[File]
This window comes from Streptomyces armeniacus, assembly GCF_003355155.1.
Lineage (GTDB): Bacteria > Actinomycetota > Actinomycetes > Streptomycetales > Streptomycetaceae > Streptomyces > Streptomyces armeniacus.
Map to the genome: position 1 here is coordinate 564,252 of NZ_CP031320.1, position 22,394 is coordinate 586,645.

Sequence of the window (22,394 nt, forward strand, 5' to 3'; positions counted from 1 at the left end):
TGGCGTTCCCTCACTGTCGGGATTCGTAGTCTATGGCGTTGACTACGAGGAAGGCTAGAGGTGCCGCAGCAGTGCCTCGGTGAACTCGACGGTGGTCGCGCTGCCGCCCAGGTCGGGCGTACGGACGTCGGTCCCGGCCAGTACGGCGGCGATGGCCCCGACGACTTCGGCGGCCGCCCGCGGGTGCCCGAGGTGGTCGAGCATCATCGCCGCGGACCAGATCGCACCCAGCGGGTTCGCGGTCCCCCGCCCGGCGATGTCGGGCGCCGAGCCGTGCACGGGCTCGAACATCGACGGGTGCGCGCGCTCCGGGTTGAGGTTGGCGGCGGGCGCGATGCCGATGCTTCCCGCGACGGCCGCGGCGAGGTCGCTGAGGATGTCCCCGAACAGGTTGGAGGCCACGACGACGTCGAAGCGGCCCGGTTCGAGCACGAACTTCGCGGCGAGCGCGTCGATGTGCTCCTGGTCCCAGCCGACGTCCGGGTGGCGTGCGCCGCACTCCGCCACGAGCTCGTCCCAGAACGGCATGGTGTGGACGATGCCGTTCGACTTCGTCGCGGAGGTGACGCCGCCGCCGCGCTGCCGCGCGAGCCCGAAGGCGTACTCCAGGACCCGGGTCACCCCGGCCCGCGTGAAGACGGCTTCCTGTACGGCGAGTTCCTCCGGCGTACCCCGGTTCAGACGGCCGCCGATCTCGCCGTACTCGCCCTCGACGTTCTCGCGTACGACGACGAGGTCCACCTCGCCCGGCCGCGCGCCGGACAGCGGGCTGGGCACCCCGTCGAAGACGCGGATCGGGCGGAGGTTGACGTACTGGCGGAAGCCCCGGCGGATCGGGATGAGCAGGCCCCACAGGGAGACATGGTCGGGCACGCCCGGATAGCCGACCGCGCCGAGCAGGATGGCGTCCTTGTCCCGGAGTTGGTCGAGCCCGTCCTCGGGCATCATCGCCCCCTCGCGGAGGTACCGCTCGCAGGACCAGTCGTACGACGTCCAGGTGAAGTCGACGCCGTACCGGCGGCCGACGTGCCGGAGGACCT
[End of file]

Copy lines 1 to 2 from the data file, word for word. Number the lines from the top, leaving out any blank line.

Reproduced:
This window comes from Streptomyces armeniacus, assembly GCF_003355155.1.
Lineage (GTDB): Bacteria > Actinomycetota > Actinomycetes > Streptomycetales > Streptomycetaceae > Streptomyces > Streptomyces armeniacus.